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Working remotely sounds like a dream come true for a lot of people. No office politics, working in your PJs, taking an afternoon break for a yoga class, or even working on vacation. Perfect, right?
The truth is that remote work is pretty perfect (at least as far as I’m concerned), but it’s not necessarily as easy breezy as outsiders sometimes think. In fact, since you usually don’t have a boss looking over your shoulder to make sure you’re working—and the lines between “home” and “office” can get pretty blurred— remote work can actually be more challenging to get right than a typical desk job.
For example, it’s easy to get sucked down rabbit holes and get unproductive. And there can be a major learning curve when it comes to taking meetings remotely and communicating with coworkers.
But, oh man, is it worth getting right! I’ve been working remotely for years, and I can’t imagine ever going back to a traditional working environment like an office. And I get so much more done every day than I ever did when I was commuting.
Over the years, I (and everyone else at Skillcrush) have learned a thing or two about what it takes to successfully work remotely. Don’t worry, it’s not über complicated or anything. But it does take some planning ahead and a little tweaking till you figure out how it works best for you.
Below are my 13 tips for working remotely straight from the Skillcrush team—with ALL the details after the infographic!
Ready to give working remotely work a try? Check out the FREE Ultimate Guide to Getting a Remote Job You Love for tons of helpful tips!
1. Figure out a schedule that works for you
One of the coolest things about working remotely is that you often don’t have to punch a time clock at a particular time every morning.
Prefer to wake up early and get a jump start on your day by 7AM? Go for it! Or maybe you’re a night owl and get most of your work done after dinner. That’s okay, too!
There are some remote jobs where you’ll need to have more of a set schedule (customer support comes to mind), and you’ll probably have some meetings you need to attend at times that work for the whole team, but outside of those commitments, you can usually set your schedule in a way that works for you and your most productive times.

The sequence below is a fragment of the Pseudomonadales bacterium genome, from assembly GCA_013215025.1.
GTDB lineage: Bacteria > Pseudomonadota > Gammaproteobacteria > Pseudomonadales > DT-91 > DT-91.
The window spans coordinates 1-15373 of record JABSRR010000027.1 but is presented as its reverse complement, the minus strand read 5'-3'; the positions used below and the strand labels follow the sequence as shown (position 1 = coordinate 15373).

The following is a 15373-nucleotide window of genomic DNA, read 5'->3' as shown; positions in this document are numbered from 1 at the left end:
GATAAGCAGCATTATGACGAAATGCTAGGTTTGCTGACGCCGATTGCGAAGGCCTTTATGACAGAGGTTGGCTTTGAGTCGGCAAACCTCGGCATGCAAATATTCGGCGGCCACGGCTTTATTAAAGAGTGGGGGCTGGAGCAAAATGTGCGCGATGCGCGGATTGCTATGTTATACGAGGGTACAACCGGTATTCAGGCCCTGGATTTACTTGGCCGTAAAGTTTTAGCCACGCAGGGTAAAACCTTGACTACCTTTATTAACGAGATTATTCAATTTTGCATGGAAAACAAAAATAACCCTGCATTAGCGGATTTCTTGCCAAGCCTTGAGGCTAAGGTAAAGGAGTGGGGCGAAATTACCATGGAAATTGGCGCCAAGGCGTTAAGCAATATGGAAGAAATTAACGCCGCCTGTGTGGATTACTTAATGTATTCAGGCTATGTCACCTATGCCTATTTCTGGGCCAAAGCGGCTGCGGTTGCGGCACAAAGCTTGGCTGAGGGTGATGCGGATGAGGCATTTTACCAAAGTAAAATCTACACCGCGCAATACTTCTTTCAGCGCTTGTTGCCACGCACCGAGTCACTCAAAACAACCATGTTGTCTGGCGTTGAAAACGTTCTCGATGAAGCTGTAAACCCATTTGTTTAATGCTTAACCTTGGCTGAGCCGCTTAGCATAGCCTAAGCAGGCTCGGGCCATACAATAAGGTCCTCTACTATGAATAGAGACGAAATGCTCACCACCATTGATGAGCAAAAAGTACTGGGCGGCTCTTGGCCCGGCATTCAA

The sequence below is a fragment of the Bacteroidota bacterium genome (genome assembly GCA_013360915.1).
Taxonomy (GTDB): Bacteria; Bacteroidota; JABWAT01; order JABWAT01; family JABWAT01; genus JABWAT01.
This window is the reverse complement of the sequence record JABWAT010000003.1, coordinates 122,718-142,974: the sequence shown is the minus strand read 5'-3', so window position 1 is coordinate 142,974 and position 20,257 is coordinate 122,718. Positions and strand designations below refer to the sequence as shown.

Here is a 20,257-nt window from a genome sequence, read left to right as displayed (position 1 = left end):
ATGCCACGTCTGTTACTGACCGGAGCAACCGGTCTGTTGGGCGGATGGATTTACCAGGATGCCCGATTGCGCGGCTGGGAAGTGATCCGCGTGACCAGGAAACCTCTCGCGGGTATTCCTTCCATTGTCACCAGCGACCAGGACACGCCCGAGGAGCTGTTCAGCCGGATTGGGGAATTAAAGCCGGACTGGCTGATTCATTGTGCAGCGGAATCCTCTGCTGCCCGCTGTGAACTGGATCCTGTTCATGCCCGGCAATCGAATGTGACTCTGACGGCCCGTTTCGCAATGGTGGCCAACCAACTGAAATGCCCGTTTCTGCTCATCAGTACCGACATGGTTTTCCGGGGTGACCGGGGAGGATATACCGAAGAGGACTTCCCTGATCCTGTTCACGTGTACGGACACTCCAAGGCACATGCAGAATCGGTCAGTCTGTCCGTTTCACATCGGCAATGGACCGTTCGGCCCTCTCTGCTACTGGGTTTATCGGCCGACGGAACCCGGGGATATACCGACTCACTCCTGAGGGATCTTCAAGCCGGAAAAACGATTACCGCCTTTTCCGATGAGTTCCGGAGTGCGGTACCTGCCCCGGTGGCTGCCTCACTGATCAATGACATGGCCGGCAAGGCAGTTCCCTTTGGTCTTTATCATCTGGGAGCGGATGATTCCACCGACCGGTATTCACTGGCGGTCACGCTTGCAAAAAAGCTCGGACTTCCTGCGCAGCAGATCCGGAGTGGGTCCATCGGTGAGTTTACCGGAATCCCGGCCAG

For me, that means starting work sometime around 9 every morning (my first meeting is generally at 10), but then I regularly take a few hours off in the afternoon and evening before hitting work again late at night (usually after 8).
2. Group meetings and appointments
Grouping a bunch of meetings and appointments together with only short breaks in between leaves you with longer stretches of uninterrupted time outside of those meetings to actually get your work done.
Think about it: if you take an hour break between meetings, you don’t really have a solid hour to do work. You’ll want to refill your coffee or grab a snack, take a quick bathroom break, maybe stretch your legs, and then pretty soon you’ve only got a half hour left in your “hour”.
Instead, putting meetings back-to-back tends to make you break up those between-meeting tasks (stretch your legs between the first two meetings, refill coffee before the third, bathroom break after that, etc.), leaving you with more uninterrupted time when your meetings are done (or before they start).
3. A change of scenery can do wonders for your productivity
Just because you “work from home” doesn’t mean you only work from home. Instead of just working at your desk every day, consider switching up where you work.